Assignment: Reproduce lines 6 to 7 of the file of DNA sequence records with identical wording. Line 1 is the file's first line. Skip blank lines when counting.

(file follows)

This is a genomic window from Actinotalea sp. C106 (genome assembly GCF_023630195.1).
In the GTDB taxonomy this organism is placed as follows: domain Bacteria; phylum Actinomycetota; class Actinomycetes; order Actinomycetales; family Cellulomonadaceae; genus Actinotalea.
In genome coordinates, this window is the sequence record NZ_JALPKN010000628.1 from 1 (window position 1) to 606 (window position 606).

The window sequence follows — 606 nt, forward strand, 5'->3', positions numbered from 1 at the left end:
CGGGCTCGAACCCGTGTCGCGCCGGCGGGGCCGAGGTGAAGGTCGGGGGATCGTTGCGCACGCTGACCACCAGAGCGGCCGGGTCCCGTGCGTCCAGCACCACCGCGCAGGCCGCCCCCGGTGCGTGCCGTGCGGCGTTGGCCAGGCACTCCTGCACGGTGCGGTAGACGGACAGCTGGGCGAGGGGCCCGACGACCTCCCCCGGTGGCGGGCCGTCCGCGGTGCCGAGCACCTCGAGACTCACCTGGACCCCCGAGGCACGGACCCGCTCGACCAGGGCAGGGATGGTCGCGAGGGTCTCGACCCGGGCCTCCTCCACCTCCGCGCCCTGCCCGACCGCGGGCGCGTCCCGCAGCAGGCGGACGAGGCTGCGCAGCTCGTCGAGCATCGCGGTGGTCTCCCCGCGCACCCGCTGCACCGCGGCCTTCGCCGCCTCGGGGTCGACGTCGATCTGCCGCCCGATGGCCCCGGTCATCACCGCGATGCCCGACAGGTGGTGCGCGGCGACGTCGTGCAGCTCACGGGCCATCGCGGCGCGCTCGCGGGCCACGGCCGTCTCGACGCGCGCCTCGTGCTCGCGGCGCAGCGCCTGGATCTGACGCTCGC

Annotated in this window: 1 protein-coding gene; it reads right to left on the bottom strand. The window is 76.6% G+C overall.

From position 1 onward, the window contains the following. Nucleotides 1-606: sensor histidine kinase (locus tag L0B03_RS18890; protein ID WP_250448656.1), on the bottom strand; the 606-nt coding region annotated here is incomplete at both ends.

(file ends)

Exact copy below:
Annotated in this window: 1 protein-coding gene; it reads right to left on the bottom strand. The window is 76.6% G+C overall.

From position 1 onward, the window contains the following. Nucleotides 1-606: sensor histidine kinase (locus tag L0B03_RS18890; protein ID WP_250448656.1), on the bottom strand; the 606-nt coding region annotated here is incomplete at both ends.